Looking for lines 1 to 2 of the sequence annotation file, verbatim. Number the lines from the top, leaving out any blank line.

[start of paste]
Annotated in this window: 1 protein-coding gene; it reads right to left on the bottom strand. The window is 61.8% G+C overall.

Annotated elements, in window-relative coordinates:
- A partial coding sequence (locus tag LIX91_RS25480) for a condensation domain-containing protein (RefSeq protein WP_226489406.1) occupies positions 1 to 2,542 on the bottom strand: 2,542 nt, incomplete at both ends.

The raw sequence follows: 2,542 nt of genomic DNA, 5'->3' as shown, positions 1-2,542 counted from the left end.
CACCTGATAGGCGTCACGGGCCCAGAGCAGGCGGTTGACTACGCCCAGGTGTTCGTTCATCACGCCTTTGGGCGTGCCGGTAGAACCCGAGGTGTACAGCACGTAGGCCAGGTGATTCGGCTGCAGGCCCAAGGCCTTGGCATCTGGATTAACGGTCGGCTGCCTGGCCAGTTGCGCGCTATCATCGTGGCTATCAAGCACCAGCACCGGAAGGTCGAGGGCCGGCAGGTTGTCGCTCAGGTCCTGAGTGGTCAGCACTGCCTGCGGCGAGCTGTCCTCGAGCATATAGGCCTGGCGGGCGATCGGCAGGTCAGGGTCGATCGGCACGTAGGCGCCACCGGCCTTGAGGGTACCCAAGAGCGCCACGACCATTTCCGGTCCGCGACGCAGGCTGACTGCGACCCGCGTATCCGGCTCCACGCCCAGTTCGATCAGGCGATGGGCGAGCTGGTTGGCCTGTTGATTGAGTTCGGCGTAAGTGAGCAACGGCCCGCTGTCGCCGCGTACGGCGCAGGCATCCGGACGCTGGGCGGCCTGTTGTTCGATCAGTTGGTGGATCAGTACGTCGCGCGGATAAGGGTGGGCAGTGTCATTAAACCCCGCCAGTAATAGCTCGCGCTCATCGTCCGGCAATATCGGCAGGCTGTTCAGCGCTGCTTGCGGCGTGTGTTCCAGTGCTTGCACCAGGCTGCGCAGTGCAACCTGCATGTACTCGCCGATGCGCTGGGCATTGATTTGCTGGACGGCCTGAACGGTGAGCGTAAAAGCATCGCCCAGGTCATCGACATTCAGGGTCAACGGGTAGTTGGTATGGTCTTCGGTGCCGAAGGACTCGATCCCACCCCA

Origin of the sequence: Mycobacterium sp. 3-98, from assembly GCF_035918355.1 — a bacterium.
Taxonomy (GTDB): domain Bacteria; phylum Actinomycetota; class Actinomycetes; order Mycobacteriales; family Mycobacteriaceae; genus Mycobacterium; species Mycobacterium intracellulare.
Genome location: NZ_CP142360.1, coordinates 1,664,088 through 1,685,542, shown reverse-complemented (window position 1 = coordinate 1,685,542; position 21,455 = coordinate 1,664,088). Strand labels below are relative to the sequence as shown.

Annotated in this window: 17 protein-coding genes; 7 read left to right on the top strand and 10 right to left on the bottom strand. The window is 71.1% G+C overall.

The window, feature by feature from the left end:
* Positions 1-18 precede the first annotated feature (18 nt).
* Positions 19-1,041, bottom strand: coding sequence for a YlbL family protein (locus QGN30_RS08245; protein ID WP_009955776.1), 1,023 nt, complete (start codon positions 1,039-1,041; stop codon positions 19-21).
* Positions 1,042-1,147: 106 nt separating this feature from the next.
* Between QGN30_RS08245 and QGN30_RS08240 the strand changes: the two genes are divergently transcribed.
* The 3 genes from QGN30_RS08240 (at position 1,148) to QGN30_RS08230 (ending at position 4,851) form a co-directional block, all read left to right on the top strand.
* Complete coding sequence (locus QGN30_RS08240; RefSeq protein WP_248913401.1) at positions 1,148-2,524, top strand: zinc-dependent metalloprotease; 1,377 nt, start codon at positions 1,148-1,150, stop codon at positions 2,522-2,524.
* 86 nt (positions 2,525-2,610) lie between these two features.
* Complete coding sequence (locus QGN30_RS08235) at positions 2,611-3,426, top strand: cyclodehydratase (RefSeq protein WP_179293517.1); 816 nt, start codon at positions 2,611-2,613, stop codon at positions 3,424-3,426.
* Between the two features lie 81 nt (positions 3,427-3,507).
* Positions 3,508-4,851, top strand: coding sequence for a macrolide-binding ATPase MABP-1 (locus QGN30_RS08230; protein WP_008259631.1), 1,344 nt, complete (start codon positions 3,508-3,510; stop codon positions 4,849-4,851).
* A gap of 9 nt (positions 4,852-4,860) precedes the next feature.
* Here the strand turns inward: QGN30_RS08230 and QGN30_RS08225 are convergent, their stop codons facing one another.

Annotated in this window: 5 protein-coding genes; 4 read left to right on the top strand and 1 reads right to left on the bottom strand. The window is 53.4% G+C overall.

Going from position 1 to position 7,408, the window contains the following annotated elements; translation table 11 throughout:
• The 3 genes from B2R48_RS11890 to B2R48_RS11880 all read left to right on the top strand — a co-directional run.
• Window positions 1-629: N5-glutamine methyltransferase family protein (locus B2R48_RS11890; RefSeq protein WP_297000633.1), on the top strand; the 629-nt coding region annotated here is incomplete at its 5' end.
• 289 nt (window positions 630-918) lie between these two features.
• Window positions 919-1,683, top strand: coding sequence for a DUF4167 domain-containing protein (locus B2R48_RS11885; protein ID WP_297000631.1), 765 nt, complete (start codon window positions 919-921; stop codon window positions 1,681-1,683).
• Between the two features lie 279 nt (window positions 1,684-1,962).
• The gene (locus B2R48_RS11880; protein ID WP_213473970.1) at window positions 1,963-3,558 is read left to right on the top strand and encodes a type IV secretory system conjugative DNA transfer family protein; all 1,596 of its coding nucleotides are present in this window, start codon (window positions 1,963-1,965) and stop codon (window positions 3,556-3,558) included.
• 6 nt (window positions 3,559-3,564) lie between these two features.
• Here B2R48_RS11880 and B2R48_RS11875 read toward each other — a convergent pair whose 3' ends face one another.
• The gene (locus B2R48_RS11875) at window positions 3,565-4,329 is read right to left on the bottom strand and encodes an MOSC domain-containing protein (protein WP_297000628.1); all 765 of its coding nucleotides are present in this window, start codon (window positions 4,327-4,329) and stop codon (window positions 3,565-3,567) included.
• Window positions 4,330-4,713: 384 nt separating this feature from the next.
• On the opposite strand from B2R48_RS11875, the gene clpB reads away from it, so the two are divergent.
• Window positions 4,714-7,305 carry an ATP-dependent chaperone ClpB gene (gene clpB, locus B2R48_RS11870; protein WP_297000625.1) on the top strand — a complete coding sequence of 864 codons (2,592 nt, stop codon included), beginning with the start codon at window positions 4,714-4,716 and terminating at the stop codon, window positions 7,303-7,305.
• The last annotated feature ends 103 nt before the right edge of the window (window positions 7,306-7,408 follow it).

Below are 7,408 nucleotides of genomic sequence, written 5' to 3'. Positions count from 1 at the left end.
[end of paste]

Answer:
Annotated in this window: 1 protein-coding gene; it reads right to left on the bottom strand. The window is 61.8% G+C overall.

Annotated elements, in window-relative coordinates: